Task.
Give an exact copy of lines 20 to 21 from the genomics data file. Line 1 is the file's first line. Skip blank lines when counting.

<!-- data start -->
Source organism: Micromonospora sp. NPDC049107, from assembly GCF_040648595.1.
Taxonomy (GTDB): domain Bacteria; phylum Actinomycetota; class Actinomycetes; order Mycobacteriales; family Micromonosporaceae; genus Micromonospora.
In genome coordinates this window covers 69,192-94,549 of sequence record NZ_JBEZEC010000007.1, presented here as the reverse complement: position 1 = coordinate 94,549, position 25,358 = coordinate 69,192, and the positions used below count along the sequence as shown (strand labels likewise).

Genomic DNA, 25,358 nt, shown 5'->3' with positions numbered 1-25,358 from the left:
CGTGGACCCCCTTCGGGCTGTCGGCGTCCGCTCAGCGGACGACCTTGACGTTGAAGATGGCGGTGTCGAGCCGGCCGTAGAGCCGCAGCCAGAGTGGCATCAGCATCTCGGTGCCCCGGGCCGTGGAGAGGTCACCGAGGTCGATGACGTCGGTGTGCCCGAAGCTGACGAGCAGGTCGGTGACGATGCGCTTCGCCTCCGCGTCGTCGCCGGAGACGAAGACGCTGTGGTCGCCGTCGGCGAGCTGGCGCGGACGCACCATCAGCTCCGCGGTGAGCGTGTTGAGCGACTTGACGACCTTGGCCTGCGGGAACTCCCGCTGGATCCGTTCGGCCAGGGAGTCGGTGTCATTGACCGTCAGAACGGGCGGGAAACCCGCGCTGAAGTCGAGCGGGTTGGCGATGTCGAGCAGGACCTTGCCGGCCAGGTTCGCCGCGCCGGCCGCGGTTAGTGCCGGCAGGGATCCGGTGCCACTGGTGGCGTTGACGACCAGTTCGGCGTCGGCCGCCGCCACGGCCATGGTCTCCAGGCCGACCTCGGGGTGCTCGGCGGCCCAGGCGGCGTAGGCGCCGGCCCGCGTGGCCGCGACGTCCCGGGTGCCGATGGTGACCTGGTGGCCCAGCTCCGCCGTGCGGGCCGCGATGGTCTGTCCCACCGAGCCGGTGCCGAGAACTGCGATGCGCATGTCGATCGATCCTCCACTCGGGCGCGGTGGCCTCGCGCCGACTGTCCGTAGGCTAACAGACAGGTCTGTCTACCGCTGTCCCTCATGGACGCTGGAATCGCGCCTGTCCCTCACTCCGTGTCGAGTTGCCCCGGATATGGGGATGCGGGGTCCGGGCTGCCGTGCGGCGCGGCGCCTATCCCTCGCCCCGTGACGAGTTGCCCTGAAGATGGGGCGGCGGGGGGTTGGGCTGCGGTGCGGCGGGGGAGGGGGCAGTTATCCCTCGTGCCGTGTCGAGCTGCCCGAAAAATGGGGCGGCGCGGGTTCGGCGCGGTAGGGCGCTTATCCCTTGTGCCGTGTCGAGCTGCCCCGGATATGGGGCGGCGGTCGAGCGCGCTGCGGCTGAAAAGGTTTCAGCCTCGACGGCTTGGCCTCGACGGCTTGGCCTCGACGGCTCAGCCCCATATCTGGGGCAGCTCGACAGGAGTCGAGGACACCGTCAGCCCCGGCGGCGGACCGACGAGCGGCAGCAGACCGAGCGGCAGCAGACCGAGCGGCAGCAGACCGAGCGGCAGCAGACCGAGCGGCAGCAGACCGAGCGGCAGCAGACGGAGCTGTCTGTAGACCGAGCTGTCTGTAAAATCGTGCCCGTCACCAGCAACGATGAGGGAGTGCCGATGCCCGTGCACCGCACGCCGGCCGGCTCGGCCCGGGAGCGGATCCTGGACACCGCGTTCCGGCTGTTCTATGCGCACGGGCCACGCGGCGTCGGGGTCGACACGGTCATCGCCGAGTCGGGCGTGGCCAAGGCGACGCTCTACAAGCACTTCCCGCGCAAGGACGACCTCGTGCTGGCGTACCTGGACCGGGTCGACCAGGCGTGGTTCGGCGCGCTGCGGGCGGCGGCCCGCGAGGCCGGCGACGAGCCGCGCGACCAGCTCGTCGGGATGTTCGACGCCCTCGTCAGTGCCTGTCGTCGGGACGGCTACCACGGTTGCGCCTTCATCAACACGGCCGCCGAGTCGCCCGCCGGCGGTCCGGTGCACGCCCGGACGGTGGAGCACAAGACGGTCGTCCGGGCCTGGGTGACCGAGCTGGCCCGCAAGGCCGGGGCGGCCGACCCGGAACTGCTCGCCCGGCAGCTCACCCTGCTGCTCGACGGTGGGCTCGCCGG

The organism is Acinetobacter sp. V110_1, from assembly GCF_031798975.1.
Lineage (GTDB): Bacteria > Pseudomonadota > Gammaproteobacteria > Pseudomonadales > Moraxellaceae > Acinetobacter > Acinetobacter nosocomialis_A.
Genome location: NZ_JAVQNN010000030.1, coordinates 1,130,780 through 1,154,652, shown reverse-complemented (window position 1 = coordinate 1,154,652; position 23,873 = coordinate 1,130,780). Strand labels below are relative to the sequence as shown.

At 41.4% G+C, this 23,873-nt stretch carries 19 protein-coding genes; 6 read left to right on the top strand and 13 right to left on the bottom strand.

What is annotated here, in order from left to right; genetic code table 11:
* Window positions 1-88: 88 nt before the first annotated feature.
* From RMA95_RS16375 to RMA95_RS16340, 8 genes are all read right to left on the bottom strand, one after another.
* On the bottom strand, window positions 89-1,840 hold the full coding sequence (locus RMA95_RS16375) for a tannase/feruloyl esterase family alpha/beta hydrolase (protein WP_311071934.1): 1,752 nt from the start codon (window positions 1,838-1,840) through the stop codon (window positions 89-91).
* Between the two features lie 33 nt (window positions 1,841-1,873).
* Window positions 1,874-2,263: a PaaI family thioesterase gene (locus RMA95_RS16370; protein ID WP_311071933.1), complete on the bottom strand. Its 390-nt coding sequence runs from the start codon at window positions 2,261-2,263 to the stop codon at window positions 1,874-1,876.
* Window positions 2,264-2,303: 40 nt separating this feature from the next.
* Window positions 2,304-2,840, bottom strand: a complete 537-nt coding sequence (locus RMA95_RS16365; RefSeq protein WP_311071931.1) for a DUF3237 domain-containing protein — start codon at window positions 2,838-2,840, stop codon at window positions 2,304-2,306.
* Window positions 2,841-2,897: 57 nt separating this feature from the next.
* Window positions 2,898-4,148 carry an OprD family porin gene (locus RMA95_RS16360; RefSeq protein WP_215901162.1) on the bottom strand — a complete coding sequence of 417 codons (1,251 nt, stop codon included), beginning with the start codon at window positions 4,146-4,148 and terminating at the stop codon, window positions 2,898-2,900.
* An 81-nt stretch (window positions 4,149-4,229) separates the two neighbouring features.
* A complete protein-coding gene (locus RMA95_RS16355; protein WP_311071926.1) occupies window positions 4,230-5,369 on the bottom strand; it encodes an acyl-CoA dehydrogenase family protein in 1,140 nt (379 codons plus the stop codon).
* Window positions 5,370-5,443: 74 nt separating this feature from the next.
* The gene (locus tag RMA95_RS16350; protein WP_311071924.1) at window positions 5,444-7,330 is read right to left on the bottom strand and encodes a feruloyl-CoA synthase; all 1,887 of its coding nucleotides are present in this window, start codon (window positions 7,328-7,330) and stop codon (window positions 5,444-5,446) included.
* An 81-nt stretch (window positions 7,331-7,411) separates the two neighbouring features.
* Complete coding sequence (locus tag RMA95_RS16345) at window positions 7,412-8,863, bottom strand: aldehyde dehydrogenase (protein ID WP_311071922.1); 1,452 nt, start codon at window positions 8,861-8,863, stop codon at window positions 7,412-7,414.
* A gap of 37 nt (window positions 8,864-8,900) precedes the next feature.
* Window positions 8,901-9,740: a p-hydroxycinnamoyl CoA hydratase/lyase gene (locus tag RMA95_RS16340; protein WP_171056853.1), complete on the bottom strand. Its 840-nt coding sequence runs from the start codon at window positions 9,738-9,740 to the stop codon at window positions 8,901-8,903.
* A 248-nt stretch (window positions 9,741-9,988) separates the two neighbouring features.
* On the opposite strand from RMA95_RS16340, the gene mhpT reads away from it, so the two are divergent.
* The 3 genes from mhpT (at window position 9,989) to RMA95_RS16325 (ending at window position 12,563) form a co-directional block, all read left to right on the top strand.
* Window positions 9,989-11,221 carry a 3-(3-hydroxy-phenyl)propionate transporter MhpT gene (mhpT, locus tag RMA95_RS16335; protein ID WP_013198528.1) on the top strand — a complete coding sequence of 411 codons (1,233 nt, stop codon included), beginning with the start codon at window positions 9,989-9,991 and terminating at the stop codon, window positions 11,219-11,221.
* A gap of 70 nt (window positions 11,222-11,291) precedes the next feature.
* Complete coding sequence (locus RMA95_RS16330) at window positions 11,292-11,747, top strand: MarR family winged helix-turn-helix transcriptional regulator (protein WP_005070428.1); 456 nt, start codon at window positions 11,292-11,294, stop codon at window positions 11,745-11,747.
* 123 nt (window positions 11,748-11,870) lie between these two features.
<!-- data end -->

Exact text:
* An 81-nt stretch (window positions 4,149-4,229) separates the two neighbouring features.
* A complete protein-coding gene (locus RMA95_RS16355; protein WP_311071926.1) occupies window positions 4,230-5,369 on the bottom strand; it encodes an acyl-CoA dehydrogenase family protein in 1,140 nt (379 codons plus the stop codon).